• The Guardian

‘We're bonded like sisters': the choir giving trafficked women a voice

A choral singing project is harnessing the power of music to help heal the mental and emotional scars of women trafficked into Britain

by Jessie McDonald

In a large, festively decorated church just off London’s bustling Piccadilly Circus, a women’s choir prepares to sing in front of a lively, 400-strong crowd.

Their first song quietens the room and acts as an introduction. “We are Amie, beautiful and strong,” they sing a cappella, their floral headdresses complementing the reds, golds and greens of the Christmas trees behind them.

Each woman’s journey to this spot in the West End has been a long one.

The members of Amies Freedom Choir are all survivors of modern slavery, trafficked into the UK from the Caribbean, Africa, eastern Europe or south-east Asia. They are just some of the thousands of women brought to the UK to be forced into domestic labour or prostitution – a problem that continues to grow, according to a Salvation Army report that states there has been a 21% increase in the number of trafficking victims seeking support in 2019.

For the singers whose voices fill the vast church on a cold December evening, joining Amies – French for “female friends” – marked the end of one journey but the start of another.


Aside from physical injuries and the practical concerns of navigating the complex British immigration system, those who escape modern slavery often suffer from mental health issues including post-traumatic stress disorder, depression and anxiety.

“When they join they have difficulty standing up and saying their name out loud … they are terrified to do that,’’ says the conductor and project director, Adwoa Dickson.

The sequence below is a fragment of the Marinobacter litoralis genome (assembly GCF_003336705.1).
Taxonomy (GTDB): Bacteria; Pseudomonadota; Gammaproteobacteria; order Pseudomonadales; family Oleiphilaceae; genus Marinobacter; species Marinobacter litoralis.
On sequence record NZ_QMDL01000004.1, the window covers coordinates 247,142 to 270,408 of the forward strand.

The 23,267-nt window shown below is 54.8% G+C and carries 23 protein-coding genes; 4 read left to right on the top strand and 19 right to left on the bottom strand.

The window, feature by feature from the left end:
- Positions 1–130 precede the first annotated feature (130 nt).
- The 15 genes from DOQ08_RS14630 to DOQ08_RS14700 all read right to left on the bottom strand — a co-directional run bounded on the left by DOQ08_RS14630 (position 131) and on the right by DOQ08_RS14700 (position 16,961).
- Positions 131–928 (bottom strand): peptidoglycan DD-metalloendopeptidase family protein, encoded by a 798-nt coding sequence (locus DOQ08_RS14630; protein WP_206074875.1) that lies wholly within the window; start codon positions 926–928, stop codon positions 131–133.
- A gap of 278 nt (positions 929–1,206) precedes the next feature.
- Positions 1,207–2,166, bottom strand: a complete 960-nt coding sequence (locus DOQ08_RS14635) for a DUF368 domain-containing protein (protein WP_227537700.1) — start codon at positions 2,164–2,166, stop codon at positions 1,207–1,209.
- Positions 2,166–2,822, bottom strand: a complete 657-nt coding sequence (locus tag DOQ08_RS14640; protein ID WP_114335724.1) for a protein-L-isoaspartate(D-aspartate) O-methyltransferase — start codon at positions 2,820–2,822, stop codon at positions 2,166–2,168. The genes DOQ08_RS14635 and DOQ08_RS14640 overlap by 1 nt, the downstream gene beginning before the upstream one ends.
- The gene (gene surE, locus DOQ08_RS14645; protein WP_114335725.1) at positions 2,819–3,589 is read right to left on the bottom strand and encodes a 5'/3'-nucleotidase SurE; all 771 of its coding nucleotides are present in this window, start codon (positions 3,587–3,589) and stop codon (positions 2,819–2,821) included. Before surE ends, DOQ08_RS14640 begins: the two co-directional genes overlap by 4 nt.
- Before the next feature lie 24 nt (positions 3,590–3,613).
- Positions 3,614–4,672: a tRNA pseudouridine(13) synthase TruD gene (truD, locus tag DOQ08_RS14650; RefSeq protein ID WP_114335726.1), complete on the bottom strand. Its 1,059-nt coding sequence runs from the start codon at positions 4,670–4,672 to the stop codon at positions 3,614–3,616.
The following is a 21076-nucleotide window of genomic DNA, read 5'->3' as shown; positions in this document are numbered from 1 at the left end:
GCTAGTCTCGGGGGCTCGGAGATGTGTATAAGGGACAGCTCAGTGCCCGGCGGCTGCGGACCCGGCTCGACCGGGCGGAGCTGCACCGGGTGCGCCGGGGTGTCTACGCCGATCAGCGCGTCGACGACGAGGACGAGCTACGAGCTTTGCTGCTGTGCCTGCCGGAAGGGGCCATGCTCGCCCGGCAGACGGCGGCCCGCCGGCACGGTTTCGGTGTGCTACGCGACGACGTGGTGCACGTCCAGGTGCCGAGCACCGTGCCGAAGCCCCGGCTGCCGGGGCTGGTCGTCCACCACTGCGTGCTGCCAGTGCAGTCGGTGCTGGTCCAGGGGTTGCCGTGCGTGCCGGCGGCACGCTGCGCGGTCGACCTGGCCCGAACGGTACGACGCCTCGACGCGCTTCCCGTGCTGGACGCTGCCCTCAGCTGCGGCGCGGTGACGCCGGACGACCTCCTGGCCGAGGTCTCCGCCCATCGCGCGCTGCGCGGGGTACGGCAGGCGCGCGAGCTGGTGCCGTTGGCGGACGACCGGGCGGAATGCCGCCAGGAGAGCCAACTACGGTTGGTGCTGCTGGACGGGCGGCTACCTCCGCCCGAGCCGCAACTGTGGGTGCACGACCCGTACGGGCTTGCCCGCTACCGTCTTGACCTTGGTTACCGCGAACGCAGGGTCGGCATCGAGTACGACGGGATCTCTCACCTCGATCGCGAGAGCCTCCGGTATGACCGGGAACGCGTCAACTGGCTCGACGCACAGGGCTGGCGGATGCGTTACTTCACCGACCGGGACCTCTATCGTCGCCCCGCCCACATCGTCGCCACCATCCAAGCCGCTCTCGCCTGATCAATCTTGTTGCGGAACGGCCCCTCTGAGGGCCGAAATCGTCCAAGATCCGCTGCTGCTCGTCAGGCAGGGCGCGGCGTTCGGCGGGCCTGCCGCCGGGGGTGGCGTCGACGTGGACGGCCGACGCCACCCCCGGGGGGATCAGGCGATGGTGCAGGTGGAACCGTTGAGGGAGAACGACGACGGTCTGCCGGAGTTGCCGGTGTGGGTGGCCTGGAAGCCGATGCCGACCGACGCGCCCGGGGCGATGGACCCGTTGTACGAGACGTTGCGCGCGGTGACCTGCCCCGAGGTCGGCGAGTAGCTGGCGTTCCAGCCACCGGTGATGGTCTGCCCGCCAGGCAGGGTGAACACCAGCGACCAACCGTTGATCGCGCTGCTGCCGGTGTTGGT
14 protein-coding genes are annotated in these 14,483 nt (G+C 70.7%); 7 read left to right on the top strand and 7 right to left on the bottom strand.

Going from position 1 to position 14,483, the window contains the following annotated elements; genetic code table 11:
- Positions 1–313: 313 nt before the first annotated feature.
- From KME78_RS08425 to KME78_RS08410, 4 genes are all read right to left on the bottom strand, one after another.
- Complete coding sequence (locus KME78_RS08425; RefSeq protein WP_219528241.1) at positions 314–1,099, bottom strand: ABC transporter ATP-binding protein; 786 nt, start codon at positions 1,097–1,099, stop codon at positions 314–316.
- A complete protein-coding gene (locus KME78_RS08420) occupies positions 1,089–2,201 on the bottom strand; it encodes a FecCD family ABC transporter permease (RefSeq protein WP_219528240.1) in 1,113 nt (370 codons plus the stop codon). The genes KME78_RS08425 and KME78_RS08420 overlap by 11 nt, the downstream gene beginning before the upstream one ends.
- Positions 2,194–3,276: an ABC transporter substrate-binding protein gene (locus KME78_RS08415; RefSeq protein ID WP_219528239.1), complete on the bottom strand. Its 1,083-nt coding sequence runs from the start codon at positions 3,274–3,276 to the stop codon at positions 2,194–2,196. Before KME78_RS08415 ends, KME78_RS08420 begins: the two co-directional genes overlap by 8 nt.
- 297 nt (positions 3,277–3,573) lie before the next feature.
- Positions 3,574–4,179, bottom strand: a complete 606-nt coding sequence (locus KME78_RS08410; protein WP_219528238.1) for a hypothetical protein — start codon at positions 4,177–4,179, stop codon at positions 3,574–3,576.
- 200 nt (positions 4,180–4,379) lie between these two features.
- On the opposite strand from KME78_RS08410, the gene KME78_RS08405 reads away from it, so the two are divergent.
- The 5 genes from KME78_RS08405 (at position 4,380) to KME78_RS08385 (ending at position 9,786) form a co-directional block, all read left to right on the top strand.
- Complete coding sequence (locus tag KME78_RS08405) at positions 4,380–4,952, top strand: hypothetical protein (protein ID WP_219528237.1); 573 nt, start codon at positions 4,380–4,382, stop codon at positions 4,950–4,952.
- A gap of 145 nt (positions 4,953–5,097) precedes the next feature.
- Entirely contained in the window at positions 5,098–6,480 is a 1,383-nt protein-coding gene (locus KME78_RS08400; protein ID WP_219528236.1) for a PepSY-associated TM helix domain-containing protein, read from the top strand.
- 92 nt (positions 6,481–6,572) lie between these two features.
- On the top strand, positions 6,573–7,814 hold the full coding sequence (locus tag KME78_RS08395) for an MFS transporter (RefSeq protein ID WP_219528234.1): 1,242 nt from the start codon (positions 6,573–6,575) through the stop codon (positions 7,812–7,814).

The first thing they practise is saying their name to the group.

“They learn to say: ‘I am here, I am proud, and I own this space,’” says Dickson.

Alongside fellow co-founder Annabel Rook, Dickson started the project in 2010 as a weekly drama workshop to help rebuild the confidence of female survivors of human trafficking referred to them by frontline charities. They soon found that singing had a “previously unseen” effect on the women, and decided to set up a dedicated group.

Dickson says she can often see the effects of trauma in the physicality of new members.

In a case study of one new recruit, Dickson wrote that when the woman was not singing, she would “sit on her chair holding her arms around herself, self-soothing by rocking back and forth”.

Using her voice effected a dramatic change, though, reported Dickson. “The moment she engaged in vocalising musically, she became a different person.”

The choir starts by playing group games, before moving on to rehearsals and eventually – for those who wish – performances. The “alumni choir”, made up of women who wanted to stay on after an initial year following their referral to Amies, has gone on to perform for the Desmond Tutu Foundation, Sadiq Khan at City Hall and, most recently, the packed Christmas service at St James’s in Piccadilly organised by Amos Trust – a highlight, says Dickson.

“It’s changed me,’’ says Racheal Olawaniotogun, a soprano in the choir. “From my past experience to where I am today, words cannot describe it.”

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